Monday, November 10, 2008

Apples by Frank Browning

Frank Browning's lifelong fascination with apples began on his parents' orchard in the Appalachian hills of Kentucky. In Apples he charmingly demonstrates why this mysterious fruit continues to tempt and delight us.

Throughout Western memory, the apple has been the fruit of trouble, immortality, and temptation: Paris and the Trojan War; Nordic Loki and the apples of eternal life; and, of course, that infamous couple in the Garden. Browning leads us on a beguiling tour through the primal myths of the world's most popular fruit and then explains that the first apples appeared in Kazakhstan on the slopes of the Heavenly Mountains. He visits the apple germ-plasm repository in Geneva, New York, and describes the powerful effects of genetic engineering on the apples of the future. In Wenatchee, Washington, world capital of apple growing, he meets Mr. Granny Smith and learns about the apple's niche in the global marketplace, before setting off to sample Calvados from the pot stills of Normandy and cider from Somerset.

For the more practically inclined, Browning includes a selective listing of apple varieties, basic instructions for planting a back-yard orchard, and a selection of beloved apple recipes from around the world.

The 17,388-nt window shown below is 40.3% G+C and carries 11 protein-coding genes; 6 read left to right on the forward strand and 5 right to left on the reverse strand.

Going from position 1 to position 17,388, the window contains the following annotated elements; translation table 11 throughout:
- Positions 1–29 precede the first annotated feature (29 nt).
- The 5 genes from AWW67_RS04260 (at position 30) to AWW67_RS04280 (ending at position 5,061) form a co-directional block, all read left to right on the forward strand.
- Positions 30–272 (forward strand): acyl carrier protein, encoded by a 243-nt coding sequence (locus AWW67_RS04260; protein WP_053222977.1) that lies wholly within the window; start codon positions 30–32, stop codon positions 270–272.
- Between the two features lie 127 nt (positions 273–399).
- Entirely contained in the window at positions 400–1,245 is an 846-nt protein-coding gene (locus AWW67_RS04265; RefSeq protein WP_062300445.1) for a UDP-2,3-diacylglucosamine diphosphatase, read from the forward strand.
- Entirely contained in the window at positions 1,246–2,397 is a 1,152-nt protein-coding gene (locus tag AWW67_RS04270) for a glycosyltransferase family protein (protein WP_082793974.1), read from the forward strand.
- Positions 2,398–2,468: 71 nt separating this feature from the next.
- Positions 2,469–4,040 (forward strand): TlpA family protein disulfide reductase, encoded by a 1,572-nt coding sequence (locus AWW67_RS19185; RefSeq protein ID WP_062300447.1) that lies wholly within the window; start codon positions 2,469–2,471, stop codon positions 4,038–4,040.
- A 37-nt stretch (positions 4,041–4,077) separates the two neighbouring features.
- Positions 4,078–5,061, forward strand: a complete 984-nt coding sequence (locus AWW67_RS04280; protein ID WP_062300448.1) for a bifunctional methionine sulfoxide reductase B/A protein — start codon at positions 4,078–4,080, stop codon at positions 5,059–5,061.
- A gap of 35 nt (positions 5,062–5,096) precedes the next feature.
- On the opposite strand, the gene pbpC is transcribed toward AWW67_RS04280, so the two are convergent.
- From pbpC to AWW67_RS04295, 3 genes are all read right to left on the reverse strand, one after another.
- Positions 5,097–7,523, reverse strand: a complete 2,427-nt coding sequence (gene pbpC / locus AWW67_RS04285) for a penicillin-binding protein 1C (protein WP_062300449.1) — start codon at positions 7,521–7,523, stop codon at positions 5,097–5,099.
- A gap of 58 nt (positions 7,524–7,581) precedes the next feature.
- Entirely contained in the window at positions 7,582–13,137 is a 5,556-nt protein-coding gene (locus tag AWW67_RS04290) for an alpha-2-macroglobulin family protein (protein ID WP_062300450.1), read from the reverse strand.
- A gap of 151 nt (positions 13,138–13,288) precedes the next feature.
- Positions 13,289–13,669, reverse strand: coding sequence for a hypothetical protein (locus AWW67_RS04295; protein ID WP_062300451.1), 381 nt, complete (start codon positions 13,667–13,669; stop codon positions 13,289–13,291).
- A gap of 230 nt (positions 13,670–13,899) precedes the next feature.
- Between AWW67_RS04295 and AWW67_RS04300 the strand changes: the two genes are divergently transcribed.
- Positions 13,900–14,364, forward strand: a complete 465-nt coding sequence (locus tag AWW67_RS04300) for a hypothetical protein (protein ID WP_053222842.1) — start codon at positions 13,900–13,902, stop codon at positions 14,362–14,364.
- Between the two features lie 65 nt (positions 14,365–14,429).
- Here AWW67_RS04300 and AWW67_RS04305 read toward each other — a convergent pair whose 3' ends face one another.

This was actually a really interesting book, and for the most part very easy to read. It had a very good "voice".

There was an obscenely long chapter that just went on and on and on about apples in Russia. Which actually would have been okay, but 80% of it was a political history of the scientific research in the former USSR. Definitely a snoozer!

I did find some informative tidbits though:

"The modern apples we find at fruit stands and supermarkets represent but a tiny slice of all the possible apples that have existed in the world. They are the descendants of thousands of years of selection for color, size, shape, and growth habits."

"Most modern Christians have grown up supposing that it was the apple that Eve snatched for Adam at the serpent's bidding, forever banishing them from Paradise. Although apples may have grown in Palestine at the time the biblical texts were written, no one thought to hang them on the tree of knowledge of good and evil until the fourth or fifth century A.D. ... The Eastern Church favored figs as the forbidden fruit, while others in the Roman Church argued for the grape."

Also, there was a bit about average apple consumption per person per year throughout the world which was really revealing.

Americans - 19 lbs
French - 33 lbs
Germans - 40 lbs
Italians - 57 lbs

The author also mentioned that he is a member of the Dwarf Fruit Tree Association. Who knew there was even such a thing! Very cool!

All in all I'd have to give this one a seven. It was informative, but rather boring in parts.

Rating: ★★★★★★★☆☆☆



1 comments:

katayoun said...

cool! cool! cool! well not only this review but the whole blog. this is great and i'll be looking forward to all the reviews!!

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